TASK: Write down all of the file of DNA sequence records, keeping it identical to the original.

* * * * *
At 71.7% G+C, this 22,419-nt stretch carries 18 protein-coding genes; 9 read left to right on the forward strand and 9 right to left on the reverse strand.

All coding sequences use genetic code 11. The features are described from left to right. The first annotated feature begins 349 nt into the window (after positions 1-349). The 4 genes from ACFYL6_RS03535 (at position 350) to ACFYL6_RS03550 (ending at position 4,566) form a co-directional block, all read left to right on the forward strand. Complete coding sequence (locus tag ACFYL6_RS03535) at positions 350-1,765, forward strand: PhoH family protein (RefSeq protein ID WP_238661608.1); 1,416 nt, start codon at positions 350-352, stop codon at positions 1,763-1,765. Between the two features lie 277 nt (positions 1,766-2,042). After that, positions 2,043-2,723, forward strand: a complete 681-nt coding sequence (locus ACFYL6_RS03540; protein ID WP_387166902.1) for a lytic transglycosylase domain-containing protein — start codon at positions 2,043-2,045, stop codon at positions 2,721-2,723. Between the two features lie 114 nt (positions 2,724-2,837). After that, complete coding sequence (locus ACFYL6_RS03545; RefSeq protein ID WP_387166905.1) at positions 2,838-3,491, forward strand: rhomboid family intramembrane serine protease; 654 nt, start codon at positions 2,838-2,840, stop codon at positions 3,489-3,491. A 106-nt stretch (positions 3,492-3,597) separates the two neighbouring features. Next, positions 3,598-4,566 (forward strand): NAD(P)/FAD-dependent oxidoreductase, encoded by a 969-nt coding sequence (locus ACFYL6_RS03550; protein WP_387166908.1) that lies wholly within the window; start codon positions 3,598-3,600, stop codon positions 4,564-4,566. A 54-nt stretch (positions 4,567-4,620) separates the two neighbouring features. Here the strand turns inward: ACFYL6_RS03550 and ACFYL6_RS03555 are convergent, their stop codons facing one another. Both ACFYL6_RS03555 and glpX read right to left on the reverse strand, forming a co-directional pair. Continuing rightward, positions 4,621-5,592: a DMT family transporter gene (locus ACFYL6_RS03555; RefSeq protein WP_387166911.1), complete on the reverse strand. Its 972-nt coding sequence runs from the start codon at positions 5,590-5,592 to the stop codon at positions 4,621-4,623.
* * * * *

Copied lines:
At 71.7% G+C, this 22,419-nt stretch carries 18 protein-coding genes; 9 read left to right on the forward strand and 9 right to left on the reverse strand.

All coding sequences use genetic code 11. The features are described from left to right. The first annotated feature begins 349 nt into the window (after positions 1-349). The 4 genes from ACFYL6_RS03535 (at position 350) to ACFYL6_RS03550 (ending at position 4,566) form a co-directional block, all read left to right on the forward strand. Complete coding sequence (locus tag ACFYL6_RS03535) at positions 350-1,765, forward strand: PhoH family protein (RefSeq protein ID WP_238661608.1); 1,416 nt, start codon at positions 350-352, stop codon at positions 1,763-1,765. Between the two features lie 277 nt (positions 1,766-2,042). After that, positions 2,043-2,723, forward strand: a complete 681-nt coding sequence (locus ACFYL6_RS03540; protein ID WP_387166902.1) for a lytic transglycosylase domain-containing protein — start codon at positions 2,043-2,045, stop codon at positions 2,721-2,723. Between the two features lie 114 nt (positions 2,724-2,837). After that, complete coding sequence (locus ACFYL6_RS03545; RefSeq protein ID WP_387166905.1) at positions 2,838-3,491, forward strand: rhomboid family intramembrane serine protease; 654 nt, start codon at positions 2,838-2,840, stop codon at positions 3,489-3,491. A 106-nt stretch (positions 3,492-3,597) separates the two neighbouring features. Next, positions 3,598-4,566 (forward strand): NAD(P)/FAD-dependent oxidoreductase, encoded by a 969-nt coding sequence (locus ACFYL6_RS03550; protein WP_387166908.1) that lies wholly within the window; start codon positions 3,598-3,600, stop codon positions 4,564-4,566. A 54-nt stretch (positions 4,567-4,620) separates the two neighbouring features. Here the strand turns inward: ACFYL6_RS03550 and ACFYL6_RS03555 are convergent, their stop codons facing one another. Both ACFYL6_RS03555 and glpX read right to left on the reverse strand, forming a co-directional pair. Continuing rightward, positions 4,621-5,592: a DMT family transporter gene (locus ACFYL6_RS03555; RefSeq protein WP_387166911.1), complete on the reverse strand. Its 972-nt coding sequence runs from the start codon at positions 5,590-5,592 to the stop codon at positions 4,621-4,623.